Fares, rail policy and DfT news

14.12.16

Plan to tackle complex ticketing system unveiled, but ‘wider reforms still needed’

Buying train tickets will be made easier under a set of reforms promised today by the DfT, in partnership with the Rail Delivery Group (RDG).

The action plan, developed in partnership with Transport Focus and consumer group Which?, commits TOCs to informing passengers when stocks of best value advance tickets are running low from April next year.

From May, they will then be required to provide language passengers can understand on ticket vending machines and websites, abolishing terms such as ‘any permitted’ and ‘London terminals’ after an ORR report found that passengers don’t know what they mean. Passengers will also be able to find out the cheapest option available.

Paul Plummer, chief executive of the RDG, said: “Train companies want customers to get the best possible deal every time they travel by train. By next summer train companies will start to test changes to the way fares are structured on some sample routes to give customers simpler, better information.

“Getting the right ticket for your journey shouldn’t be complicated, and improvements by train companies – including to ticket machines – will help customers find clearer fares they can trust.”

From August 2017, the National Rail website will provide customers with a plain English explanation of the ticket they have chosen.

In April next year, TransPennine Express, Northern, Virgin East Coast and Virgin West Coast will begin offering the option to purchase cheaper advance tickets on the day of travel, which is currently only possible on CrossCountry. East Midlands will offer this from September.

The DfT and TOCs will also begin a series of pilots of measures to further address the simplicity of information and fare values.

Paul Maynard, the rail minister, said: “We want a more modern and passenger-focused fares and ticketing system which takes advantage of all the benefits of new technology. Rail passengers must be able to trust that they are getting the best possible deal every time they travel.”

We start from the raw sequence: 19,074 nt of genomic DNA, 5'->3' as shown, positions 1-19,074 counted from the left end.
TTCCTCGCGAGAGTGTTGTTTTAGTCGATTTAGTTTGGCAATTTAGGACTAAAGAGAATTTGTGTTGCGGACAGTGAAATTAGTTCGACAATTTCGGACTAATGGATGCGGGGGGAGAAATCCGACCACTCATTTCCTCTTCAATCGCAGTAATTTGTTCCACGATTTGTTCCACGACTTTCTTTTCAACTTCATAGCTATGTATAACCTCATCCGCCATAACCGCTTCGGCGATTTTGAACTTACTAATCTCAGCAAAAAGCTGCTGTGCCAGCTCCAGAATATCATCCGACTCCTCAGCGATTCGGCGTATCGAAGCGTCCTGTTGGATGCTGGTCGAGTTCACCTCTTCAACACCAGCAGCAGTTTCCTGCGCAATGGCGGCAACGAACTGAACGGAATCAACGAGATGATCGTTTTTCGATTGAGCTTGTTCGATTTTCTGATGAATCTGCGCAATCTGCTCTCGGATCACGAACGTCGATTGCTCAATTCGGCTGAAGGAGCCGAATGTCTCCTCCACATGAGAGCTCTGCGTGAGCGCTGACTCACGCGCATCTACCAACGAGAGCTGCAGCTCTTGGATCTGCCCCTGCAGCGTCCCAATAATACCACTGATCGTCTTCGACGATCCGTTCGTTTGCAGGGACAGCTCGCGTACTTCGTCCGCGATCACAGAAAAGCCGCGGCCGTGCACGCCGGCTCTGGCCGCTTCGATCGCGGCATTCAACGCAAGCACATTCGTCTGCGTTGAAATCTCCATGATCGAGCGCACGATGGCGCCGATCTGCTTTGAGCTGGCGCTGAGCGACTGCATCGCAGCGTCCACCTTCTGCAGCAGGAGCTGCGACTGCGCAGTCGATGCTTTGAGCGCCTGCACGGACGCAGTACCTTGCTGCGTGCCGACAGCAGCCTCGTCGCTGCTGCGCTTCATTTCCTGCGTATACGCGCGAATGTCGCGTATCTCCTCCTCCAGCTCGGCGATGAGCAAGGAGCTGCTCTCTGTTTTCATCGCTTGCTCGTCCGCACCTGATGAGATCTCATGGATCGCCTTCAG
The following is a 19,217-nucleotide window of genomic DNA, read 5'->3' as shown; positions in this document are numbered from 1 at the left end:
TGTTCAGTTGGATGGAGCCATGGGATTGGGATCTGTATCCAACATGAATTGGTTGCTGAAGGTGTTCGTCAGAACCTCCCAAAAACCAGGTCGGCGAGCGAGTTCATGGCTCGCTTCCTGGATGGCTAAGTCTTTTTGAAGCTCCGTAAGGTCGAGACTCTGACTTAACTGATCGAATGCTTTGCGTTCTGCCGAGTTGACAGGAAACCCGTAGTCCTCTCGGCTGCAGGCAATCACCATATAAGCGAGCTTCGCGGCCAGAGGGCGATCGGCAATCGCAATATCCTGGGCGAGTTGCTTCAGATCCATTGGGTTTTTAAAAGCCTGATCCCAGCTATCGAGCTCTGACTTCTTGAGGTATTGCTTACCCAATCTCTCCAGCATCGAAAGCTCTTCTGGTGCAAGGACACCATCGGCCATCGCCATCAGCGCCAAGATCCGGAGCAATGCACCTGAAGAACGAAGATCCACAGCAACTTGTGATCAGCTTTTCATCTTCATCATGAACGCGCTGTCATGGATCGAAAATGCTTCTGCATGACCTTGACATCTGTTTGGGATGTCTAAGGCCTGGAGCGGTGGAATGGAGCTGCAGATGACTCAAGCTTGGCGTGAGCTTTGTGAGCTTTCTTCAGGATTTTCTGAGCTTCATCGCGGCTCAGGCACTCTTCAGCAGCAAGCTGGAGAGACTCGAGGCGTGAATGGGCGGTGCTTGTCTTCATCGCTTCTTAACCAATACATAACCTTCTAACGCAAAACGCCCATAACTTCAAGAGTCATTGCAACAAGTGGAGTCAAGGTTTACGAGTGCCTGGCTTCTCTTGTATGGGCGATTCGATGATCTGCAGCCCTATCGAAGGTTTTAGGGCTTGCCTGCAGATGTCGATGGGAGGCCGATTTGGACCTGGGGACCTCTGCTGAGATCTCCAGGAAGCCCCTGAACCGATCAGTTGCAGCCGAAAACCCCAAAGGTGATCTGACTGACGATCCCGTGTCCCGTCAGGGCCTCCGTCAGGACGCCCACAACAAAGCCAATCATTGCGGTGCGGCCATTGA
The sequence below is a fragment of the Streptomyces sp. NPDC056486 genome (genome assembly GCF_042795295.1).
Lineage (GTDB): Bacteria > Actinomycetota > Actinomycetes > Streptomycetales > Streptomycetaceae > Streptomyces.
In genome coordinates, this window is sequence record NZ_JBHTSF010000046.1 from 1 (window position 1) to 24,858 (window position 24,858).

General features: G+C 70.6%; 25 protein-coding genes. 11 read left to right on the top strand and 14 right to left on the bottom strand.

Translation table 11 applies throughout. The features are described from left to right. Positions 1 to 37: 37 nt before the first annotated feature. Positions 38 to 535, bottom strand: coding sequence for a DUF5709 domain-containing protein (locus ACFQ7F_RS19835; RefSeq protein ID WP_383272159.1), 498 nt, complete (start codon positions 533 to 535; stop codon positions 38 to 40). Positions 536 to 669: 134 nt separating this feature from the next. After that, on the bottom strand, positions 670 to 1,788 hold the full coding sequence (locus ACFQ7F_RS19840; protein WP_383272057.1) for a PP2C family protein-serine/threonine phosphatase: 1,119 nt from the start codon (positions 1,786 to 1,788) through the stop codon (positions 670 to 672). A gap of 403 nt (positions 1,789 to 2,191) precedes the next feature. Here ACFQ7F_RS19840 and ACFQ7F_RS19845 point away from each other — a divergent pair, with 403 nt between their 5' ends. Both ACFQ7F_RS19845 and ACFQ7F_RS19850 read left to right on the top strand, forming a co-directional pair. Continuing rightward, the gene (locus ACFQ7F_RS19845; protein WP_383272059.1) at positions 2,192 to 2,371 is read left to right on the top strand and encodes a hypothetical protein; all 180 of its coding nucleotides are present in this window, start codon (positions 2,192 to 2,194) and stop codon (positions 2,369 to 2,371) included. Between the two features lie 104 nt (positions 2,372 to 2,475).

From June, the RDG will implement a process for consulting third-party ticket retailers on decisions that affect them, and will allow retailers access to all permanent fares. The rail industry will also provide more information to third-party developers, so that they can inform passengers how busy trains are and how punctual individual routes are.

In March, the ORR will carry out an audit of TOC websites for compliance with industry best practice. The RDG will then monitor train companies’ performance on an ongoing basis.

However, Lianna Etkind, public transport campaigner at Campaign for Better Transport, said the plan would make the system “a bit simpler and more usable”, but failed to answer calls for fundamental reforms such as part-time season tickets and an end to split ticketing.

“Without these larger reforms, we will still be left with an insanely complex and unfair fares system,” she warned.

Anthony Smith, CEO of Transport Focus, said the plan indicated “significant steps” towards a simpler ticketing system, but agreed that “more fundamental reform” was needed before passengers could trust the system.

“Passengers will particularly welcome the easier-to-use options for buying tickets from ticket vending machines. However, long term more fundamental reform is still needed if trust is ever going to be really established in the fares and ticketing system.”

A working group will review progress against the actions on a monthly basis, with an interim report on delivery against this plan in the ORR’s Annual Consumer Report in July 2017. A final report will be published in December next year.

(Image c. Lauren Hurley from PA Wire)

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Comments

Martin Walton   14/12/2016 at 16:11

If all this comes to pass it is certainly long overdue. Promised reform of the fares system has been talked about for so long and really never delivered. Afraid I for one am not optimistic of a real and satisfactory solution

Huguenot   14/12/2016 at 17:27

Advance tickets sold 'on the day' should not specify seat numbers once the train has left its originating station, otherwise unreserved passengers could find themselves sitting in a seat that has been reserved after they have boarded (this is a problem with CrossCountry). Also, too much fares simplification will stifle competition. The reason why there are so many different fares between station pairs that are served by more than one operator is because they are competing, and competition improves value for the passenger.

Noam Bleicher   15/12/2016 at 12:06

The only way you can abolish split ticketing is to return to a mileage-based fares system, with some adjustment for quality of service.

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